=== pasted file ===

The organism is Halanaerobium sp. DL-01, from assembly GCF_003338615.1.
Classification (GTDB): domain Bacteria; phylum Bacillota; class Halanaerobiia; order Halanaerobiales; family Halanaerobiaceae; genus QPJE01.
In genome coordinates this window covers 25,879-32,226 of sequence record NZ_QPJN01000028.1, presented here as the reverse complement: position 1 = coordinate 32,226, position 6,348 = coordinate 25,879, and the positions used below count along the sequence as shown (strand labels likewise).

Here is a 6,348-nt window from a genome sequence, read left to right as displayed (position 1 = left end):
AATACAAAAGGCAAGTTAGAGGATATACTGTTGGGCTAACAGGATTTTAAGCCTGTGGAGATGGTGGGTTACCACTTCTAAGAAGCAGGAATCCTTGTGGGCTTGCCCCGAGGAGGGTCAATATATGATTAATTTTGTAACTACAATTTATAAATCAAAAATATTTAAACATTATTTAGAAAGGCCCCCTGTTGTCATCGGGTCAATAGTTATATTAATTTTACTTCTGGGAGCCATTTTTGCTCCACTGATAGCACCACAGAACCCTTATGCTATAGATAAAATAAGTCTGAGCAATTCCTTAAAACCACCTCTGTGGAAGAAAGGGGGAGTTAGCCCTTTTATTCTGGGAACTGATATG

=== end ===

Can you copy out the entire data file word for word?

The organism is Halanaerobium sp. DL-01, from assembly GCF_003338615.1.
Classification (GTDB): domain Bacteria; phylum Bacillota; class Halanaerobiia; order Halanaerobiales; family Halanaerobiaceae; genus QPJE01.
In genome coordinates this window covers 25,879-32,226 of sequence record NZ_QPJN01000028.1, presented here as the reverse complement: position 1 = coordinate 32,226, position 6,348 = coordinate 25,879, and the positions used below count along the sequence as shown (strand labels likewise).

Here is a 6,348-nt window from a genome sequence, read left to right as displayed (position 1 = left end):
AATACAAAAGGCAAGTTAGAGGATATACTGTTGGGCTAACAGGATTTTAAGCCTGTGGAGATGGTGGGTTACCACTTCTAAGAAGCAGGAATCCTTGTGGGCTTGCCCCGAGGAGGGTCAATATATGATTAATTTTGTAACTACAATTTATAAATCAAAAATATTTAAACATTATTTAGAAAGGCCCCCTGTTGTCATCGGGTCAATAGTTATATTAATTTTACTTCTGGGAGCCATTTTTGCTCCACTGATAGCACCACAGAACCCTTATGCTATAGATAAAATAAGTCTGAGCAATTCCTTAAAACCACCTCTGTGGAAGAAAGGGGGAGTTAGCCCTTTTATTCTGGGAACTGATATG